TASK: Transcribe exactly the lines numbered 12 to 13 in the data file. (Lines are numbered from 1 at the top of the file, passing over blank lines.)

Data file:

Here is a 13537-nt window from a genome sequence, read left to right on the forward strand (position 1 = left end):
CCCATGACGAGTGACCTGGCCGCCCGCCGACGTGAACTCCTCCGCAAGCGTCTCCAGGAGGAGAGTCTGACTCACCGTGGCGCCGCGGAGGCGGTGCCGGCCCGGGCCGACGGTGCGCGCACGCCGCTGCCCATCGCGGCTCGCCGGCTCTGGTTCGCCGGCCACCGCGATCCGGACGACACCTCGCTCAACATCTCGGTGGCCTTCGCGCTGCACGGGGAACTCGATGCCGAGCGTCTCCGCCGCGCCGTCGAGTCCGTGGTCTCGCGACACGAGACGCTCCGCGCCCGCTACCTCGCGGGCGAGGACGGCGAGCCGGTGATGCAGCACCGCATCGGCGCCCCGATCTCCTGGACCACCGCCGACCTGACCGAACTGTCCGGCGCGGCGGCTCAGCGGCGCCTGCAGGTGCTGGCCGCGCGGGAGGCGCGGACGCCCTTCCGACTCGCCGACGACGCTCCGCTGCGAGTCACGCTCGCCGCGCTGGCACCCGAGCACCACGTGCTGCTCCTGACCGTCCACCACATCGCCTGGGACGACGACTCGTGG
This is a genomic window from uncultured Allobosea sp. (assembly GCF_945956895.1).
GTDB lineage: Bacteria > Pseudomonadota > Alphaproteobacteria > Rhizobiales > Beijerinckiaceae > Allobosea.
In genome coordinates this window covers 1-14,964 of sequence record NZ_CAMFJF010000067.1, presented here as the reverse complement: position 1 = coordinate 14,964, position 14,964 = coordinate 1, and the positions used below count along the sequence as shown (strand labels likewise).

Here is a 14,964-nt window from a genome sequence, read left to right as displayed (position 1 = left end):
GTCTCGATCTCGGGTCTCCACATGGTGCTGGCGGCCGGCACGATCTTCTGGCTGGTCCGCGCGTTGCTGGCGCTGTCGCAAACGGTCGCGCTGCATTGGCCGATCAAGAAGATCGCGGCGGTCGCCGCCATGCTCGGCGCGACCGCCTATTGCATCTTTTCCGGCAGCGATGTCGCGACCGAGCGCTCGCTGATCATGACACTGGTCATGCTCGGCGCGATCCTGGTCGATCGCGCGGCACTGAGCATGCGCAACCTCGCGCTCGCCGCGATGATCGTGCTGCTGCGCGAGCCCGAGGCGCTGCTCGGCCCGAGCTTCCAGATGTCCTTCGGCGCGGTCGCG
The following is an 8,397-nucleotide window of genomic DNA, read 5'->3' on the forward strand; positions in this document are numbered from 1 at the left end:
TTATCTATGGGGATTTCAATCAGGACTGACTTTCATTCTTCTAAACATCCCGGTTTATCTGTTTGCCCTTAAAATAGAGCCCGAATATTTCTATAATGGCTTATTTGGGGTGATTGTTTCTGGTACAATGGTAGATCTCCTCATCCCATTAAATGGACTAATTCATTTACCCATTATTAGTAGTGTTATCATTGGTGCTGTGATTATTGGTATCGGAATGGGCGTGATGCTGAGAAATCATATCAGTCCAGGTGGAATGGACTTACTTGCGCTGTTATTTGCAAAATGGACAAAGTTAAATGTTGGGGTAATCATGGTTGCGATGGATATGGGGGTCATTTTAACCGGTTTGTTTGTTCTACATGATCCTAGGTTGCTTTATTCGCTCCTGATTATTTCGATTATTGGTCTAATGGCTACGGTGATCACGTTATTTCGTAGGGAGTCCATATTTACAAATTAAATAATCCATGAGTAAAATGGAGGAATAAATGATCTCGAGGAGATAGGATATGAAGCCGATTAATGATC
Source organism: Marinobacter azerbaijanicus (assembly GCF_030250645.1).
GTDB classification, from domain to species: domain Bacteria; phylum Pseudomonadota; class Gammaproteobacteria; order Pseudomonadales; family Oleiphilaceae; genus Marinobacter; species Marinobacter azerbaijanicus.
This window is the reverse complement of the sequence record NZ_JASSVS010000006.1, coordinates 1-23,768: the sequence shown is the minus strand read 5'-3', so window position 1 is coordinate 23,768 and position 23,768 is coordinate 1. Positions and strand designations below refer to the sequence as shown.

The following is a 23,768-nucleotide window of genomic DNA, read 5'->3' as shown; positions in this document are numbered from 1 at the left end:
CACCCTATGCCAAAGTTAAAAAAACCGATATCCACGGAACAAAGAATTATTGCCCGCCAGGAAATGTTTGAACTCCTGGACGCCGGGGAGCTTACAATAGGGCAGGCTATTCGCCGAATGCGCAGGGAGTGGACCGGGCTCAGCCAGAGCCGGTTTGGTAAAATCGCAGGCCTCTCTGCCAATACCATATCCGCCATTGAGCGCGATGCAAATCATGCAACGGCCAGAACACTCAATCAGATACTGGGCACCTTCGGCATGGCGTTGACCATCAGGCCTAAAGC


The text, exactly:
This window is the reverse complement of the sequence record NZ_JASSVS010000006.1, coordinates 1-23,768: the sequence shown is the minus strand read 5'-3', so window position 1 is coordinate 23,768 and position 23,768 is coordinate 1. Positions and strand designations below refer to the sequence as shown.

The following is a 23,768-nucleotide window of genomic DNA, read 5'->3' as shown; positions in this document are numbered from 1 at the left end: